I often see how the laity play a vital role in bringing people to Jesus! I, as the priest, am visible at my parish, visit with as many people as I can and celebrate the sacraments. But I’ve come to see how the non-ordained lay faithful can really make Catholicism come alive in everyday life.
A couple of years ago, during the fall semester at the University of Wisconsin-La Crosse, a collegiate sophomore—let’s call her Liz—was in my office sharing why she wanted to come back to the Catholic Church. Growing up, her parents insisted that she attend Mass every Sunday with the family. When she graduated high school and left home for college, she also left her Catholicism.
Liz found out that trading weekend Mass for weekend parties was not making her happy. Liz was frustrated because she was doing everything the culture claimed would make her feel fulfilled. Instead she felt empty.
One day in class, Liz noticed a classmate had a picture of the pope on her folder. Liz asked the classmate, “Are you a Catholic?” The classmate with the photo affirmed her Catholic identity and the two struck up a conversation.
Liz was amazed by how well this student answered her questions about Catholicism. Liz also noted that this practicing Catholic was not involved in the party scene, yet she seemed genuinely happy. Liz and this student soon entered into a friendship, and Liz was soon introduced to other practicing Catholic students who attended Roncalli Newman Parish.
As a side note, St. John Cardinal Newman was a famous convert to the Catholic Faith. He was a brilliant man who had been an Oxford tutor before his conversion from Anglicanism to Catholicism. Newman had a great love for learning and the university, so in his honor Catholic organizations that serve a public university population are often called Newman Clubs or Newman Centers. Additional saint names were added to differentiate each Newman facility—e.g., St. Paul Newman, or Roncalli Newman, in our case.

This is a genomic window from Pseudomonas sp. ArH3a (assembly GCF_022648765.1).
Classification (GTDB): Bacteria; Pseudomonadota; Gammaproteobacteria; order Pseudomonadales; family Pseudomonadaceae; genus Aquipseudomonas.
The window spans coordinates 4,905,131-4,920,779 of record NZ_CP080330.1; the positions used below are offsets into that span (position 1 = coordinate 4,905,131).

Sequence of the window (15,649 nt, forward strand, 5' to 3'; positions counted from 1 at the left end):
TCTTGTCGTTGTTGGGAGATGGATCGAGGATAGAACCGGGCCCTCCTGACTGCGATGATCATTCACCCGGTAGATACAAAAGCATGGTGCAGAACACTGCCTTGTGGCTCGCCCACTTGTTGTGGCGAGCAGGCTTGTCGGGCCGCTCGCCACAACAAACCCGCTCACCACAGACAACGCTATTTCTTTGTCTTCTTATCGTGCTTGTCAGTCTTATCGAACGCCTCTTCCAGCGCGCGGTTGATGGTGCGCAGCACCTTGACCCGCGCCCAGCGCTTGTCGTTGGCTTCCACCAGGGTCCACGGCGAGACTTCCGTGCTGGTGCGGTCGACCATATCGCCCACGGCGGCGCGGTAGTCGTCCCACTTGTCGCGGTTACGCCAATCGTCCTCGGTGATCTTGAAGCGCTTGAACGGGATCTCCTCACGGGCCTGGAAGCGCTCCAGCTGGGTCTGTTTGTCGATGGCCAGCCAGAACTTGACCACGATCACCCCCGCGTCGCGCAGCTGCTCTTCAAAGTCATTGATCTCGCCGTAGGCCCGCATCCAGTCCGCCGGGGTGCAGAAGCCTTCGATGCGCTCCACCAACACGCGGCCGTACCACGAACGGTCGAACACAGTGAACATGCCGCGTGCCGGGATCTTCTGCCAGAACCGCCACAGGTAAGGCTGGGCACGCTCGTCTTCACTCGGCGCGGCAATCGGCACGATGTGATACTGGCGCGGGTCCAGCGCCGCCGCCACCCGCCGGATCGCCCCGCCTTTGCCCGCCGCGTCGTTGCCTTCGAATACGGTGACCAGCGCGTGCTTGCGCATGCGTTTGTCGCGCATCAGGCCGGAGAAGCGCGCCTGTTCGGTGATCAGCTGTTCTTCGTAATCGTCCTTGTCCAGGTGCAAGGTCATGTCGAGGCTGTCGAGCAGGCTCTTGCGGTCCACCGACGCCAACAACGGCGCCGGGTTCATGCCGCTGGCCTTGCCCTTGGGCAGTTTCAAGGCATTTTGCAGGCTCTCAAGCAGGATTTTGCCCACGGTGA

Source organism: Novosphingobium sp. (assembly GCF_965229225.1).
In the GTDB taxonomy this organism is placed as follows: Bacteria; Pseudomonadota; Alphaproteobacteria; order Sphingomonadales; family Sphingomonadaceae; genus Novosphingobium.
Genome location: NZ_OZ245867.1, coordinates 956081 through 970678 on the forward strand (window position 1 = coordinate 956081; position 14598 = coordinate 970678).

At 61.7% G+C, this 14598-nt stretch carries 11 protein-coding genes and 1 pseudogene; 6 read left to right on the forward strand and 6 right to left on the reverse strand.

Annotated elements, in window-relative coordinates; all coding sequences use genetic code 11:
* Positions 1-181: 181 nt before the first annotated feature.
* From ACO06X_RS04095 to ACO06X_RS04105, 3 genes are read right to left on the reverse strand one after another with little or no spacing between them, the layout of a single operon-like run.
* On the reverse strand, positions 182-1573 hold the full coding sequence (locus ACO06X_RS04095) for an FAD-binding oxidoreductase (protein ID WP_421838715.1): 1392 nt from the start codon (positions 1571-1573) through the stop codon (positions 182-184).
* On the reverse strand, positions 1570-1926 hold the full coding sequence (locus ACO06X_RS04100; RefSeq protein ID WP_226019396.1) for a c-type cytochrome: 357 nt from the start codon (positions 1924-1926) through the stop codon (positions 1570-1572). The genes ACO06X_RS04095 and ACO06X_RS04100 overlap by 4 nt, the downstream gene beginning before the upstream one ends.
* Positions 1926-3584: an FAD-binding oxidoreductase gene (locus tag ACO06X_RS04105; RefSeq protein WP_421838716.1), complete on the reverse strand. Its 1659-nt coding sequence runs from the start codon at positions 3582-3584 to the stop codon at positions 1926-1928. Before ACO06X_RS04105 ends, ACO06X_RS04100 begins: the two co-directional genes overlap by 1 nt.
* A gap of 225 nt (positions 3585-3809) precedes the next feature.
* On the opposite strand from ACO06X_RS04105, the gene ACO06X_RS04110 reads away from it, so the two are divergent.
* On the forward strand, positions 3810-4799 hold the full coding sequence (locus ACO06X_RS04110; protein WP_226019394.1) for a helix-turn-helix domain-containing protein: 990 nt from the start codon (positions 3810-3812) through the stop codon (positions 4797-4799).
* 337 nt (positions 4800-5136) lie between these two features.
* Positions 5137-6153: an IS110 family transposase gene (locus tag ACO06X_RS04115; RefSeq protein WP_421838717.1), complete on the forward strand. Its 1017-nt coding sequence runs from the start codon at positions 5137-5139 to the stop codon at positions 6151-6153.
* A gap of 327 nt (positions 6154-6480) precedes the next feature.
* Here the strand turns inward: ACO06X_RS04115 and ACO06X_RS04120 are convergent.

Back to Liz! She felt supported and loved by these Catholic students at Newman. These Newman students did not binge drink, hook up or use foul language. They were genuinely kind and were active volunteers. They were going against what the popular culture was telling them to do to be fulfilled. Despite living this counter-cultural Catholic Christian lifestyle, they exuded more joy than her other friends. Why were these Catholic students so different? The answer was their relationship with the living God in Jesus Christ. These students actually believed God exists and loved them. They wanted to grow in their relationship with Jesus through daily prayer, frequent reception of the sacraments of holy Communion and confession and were active in Bible studies. It was easy for them to talk about Jesus because they had a real relationship with Him. The love and mercy they experienced in Jesus in the Catholic Church were too good not to pass on to others.
Liz wanted what these Catholic students had, so it led her on a journey to Jesus and His body, the Church. She had been drawn to Jesus by the Faith of her peers, and as Liz grew in her Faith, she was also becoming a beacon of the light of Christ. Her story truly is an example of how the Faith needs to be caught before it can be effectively taught. When we fall in love with Jesus, we want to learn more about Him and the Church He established.
All of us are called to be witnesses of Jesus Christ. Our witness comes from our spending time with Jesus in prayer and retreats, learning about Jesus through reading the Bible—especially the Gospels—and good books or online materials. We are helped in our growth as disciples (i.e., followers) of Jesus by being in community with other disciples. All of us, including priests, need friendships with other disciples who build us up in our relationship with Jesus and the Church. The world needs to see ordinary Catholics living their Faith. Then, after seeing your witness, they will be ready to talk to a priest like me!
Father Billy Dodge
Pastor of Roncalli Newman Parish in La Crosse